The bipartisan duo behind a 2016 law that poured billions into medical research want to repeat their success. But so far, the pharmaceutical industry that helped push the first version across the finish line isn’t nearly so eager to lend the new effort much support.
The 21st Century Cures Act has been lauded since its passage for both the funding it included and its revamp of the regulatory landscape for medical breakthroughs. The bill’s architects, Reps. Diana DeGette (D-Colo.) and Fred Upton (R-Mich.) have spent the last four months pushing a sequel, dubbed Cures 2.0, on a mini speaking tour around Washington.
But drug makers and their lobbyists — whose support was critical to the nearly abandoned Cures 1.0 — are busy fending off or negotiating to limit the litany of legislative proposals aimed at lowering the price of prescription drugs, according to four drug industry lobbyists who requested anonymity because they were not authorized to speak on behalf of their clients. At least for now, they’re also concerned that some of those drug pricing bills could ultimately be swept up into any Cures 2.0 package — a fate that nearly befell the first version, even before the issue became a bipartisan priority.
“The inability to get traction on Cures 2.0 is the fault of political rhetoric getting in the way of advancing the public health,” said Peter Pitts, the co-founder of the Center for Medicine in the Public Interest, a think tank that takes money from pharmaceutical makers. “Politicians are now caught up in their own web of anti-pharma rhetoric.”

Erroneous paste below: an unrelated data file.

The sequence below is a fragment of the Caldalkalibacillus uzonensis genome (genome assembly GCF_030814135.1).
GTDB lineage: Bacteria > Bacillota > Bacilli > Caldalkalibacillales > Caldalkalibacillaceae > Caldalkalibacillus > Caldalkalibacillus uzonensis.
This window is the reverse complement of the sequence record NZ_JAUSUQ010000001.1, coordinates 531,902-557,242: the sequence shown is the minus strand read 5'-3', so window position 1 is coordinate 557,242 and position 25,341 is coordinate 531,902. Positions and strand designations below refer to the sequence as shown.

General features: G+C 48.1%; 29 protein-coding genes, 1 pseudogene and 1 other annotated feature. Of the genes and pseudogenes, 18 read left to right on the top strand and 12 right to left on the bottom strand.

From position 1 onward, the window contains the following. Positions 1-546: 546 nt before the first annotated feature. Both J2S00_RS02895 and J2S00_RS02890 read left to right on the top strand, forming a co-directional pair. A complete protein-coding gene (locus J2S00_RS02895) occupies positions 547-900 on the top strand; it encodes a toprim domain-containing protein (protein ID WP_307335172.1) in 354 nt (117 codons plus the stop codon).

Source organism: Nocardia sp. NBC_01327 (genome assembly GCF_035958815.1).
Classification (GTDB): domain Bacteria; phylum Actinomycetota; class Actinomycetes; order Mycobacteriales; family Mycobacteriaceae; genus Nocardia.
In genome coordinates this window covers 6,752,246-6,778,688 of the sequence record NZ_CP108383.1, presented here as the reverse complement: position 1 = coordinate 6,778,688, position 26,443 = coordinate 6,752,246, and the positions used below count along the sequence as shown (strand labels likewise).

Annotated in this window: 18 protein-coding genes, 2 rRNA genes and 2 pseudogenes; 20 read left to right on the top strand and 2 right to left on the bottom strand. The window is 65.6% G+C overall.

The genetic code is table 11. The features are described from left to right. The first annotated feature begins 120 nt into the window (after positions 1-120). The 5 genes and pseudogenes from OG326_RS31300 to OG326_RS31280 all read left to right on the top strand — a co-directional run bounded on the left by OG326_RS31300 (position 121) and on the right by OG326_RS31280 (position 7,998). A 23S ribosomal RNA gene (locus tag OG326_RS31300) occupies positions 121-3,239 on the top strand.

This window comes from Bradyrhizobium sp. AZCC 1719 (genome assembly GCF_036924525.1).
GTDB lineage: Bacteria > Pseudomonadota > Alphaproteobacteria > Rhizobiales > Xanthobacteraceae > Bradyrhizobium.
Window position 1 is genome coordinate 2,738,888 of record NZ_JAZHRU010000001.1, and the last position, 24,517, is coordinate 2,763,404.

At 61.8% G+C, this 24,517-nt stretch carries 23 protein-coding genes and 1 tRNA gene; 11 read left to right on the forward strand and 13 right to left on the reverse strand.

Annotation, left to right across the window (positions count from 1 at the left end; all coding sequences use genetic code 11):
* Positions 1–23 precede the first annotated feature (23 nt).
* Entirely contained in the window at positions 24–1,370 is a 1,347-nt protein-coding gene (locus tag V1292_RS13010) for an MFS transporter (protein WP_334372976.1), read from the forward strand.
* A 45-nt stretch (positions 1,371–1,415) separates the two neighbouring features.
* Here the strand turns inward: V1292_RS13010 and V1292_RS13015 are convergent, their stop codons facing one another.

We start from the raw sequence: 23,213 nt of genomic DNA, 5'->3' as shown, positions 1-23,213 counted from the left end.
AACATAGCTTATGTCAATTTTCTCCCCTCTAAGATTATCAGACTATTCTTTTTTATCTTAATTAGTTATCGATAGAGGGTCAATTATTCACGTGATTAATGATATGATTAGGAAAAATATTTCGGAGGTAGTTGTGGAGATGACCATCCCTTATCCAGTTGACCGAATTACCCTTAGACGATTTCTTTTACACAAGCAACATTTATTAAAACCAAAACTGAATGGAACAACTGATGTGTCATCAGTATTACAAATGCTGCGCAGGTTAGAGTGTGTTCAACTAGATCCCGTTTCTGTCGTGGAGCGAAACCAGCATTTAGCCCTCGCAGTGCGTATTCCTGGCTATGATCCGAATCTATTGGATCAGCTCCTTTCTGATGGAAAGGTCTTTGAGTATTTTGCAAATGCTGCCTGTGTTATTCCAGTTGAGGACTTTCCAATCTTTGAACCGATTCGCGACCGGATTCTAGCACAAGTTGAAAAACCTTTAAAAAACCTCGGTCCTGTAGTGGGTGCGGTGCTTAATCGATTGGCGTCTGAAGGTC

When Cures 1.0 was signed, Vice President Joe Biden lauded it as an example “that our politics can still come together to do big, consequential things for the American people.”
But getting there wasn’t easy.
The project began in earnest in 2014 and took more than two years of near constant work to get to the president’s desk. All told, there were more than a dozen hearings, a handful of competing bills, and too many skirmishes between lawmakers, advocates, and industry to count. By the time the law was signed, more than 1,400 lobbyists were swarming the halls of Congress angling for changes to the sweeping package. The bill had ballooned to more than 300 pages.
“Seemingly daily, the bill was pronounced dead and then revived again.
“21st Century Cures 1.0 had nine lives,” said Eleanor Dehoney, vice president of policy and advocacy at Research!America.”
“In the last few weeks, DeGette and Upton have spoken to a veritable who’s who of D.C. health care advocacy organizations, including the Pew Charitable Trusts, FasterCures, Research!America, and the National Health Council, to name just a few.”
“It’s very reasonable for industry to be laser-focused [on drug pricing],” said Dehoney. “But Cures 2.0 is an opportunity for faster medical progress, and I feel that every segment of the research ecosystem will embrace it.”
The lawmakers are still in “listening mode,” according to representatives of multiple groups that had recently spoken with the lawmakers.
“What they have said to us is, ‘We’re open to seeing anything that comes our way,’” said Dehoney.
But they insist that if any duo can prove doubters wrong, it’s DeGette and Upton.
“This is a dream team of legislators,” said Research!America’s Dehoney. “They’re a known quantity and they’ve been seen to be successful.”
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